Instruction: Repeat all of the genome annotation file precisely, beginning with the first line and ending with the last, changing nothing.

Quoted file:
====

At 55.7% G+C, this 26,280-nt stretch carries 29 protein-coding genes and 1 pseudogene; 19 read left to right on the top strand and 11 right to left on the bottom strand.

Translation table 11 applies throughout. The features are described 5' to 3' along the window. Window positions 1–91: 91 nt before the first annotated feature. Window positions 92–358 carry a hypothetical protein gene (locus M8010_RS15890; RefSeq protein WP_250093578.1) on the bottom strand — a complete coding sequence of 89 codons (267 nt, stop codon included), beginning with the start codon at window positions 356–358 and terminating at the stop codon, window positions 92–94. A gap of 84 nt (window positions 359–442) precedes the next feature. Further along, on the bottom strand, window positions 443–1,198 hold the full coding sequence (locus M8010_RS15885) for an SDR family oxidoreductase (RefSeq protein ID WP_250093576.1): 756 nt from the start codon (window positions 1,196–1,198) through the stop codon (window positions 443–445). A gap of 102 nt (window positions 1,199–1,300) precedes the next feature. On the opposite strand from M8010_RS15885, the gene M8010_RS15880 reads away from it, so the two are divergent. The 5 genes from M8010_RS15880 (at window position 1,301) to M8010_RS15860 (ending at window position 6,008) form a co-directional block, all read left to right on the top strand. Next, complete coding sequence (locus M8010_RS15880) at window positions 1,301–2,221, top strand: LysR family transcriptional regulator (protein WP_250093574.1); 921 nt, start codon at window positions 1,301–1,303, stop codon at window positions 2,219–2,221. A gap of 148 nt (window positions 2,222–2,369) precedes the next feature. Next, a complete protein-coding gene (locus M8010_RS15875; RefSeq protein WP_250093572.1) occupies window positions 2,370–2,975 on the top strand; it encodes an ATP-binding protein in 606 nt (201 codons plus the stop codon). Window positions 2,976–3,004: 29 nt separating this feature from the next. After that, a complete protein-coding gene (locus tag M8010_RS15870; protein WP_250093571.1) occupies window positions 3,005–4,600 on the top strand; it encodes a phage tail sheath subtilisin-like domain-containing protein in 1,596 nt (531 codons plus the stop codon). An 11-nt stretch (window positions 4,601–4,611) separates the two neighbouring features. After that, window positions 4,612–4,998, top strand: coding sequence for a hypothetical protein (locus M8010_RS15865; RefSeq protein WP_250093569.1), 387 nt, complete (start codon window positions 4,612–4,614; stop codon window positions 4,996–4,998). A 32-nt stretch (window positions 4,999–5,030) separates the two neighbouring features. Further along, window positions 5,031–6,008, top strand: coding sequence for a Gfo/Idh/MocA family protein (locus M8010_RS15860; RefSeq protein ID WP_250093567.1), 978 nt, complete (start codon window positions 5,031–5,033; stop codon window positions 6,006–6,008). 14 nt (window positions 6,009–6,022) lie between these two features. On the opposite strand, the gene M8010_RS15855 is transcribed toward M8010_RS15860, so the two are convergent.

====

At 55.7% G+C, this 26,280-nt stretch carries 29 protein-coding genes and 1 pseudogene; 19 read left to right on the top strand and 11 right to left on the bottom strand.

Translation table 11 applies throughout. The features are described 5' to 3' along the window. Window positions 1–91: 91 nt before the first annotated feature. Window positions 92–358 carry a hypothetical protein gene (locus M8010_RS15890; RefSeq protein WP_250093578.1) on the bottom strand — a complete coding sequence of 89 codons (267 nt, stop codon included), beginning with the start codon at window positions 356–358 and terminating at the stop codon, window positions 92–94. A gap of 84 nt (window positions 359–442) precedes the next feature. Further along, on the bottom strand, window positions 443–1,198 hold the full coding sequence (locus M8010_RS15885) for an SDR family oxidoreductase (RefSeq protein ID WP_250093576.1): 756 nt from the start codon (window positions 1,196–1,198) through the stop codon (window positions 443–445). A gap of 102 nt (window positions 1,199–1,300) precedes the next feature. On the opposite strand from M8010_RS15885, the gene M8010_RS15880 reads away from it, so the two are divergent. The 5 genes from M8010_RS15880 (at window position 1,301) to M8010_RS15860 (ending at window position 6,008) form a co-directional block, all read left to right on the top strand. Next, complete coding sequence (locus M8010_RS15880) at window positions 1,301–2,221, top strand: LysR family transcriptional regulator (protein WP_250093574.1); 921 nt, start codon at window positions 1,301–1,303, stop codon at window positions 2,219–2,221. A gap of 148 nt (window positions 2,222–2,369) precedes the next feature. Next, a complete protein-coding gene (locus M8010_RS15875; RefSeq protein WP_250093572.1) occupies window positions 2,370–2,975 on the top strand; it encodes an ATP-binding protein in 606 nt (201 codons plus the stop codon). Window positions 2,976–3,004: 29 nt separating this feature from the next. After that, a complete protein-coding gene (locus tag M8010_RS15870; protein WP_250093571.1) occupies window positions 3,005–4,600 on the top strand; it encodes a phage tail sheath subtilisin-like domain-containing protein in 1,596 nt (531 codons plus the stop codon). An 11-nt stretch (window positions 4,601–4,611) separates the two neighbouring features. After that, window positions 4,612–4,998, top strand: coding sequence for a hypothetical protein (locus M8010_RS15865; RefSeq protein WP_250093569.1), 387 nt, complete (start codon window positions 4,612–4,614; stop codon window positions 4,996–4,998). A 32-nt stretch (window positions 4,999–5,030) separates the two neighbouring features. Further along, window positions 5,031–6,008, top strand: coding sequence for a Gfo/Idh/MocA family protein (locus M8010_RS15860; RefSeq protein ID WP_250093567.1), 978 nt, complete (start codon window positions 5,031–5,033; stop codon window positions 6,006–6,008). 14 nt (window positions 6,009–6,022) lie between these two features. On the opposite strand, the gene M8010_RS15855 is transcribed toward M8010_RS15860, so the two are convergent.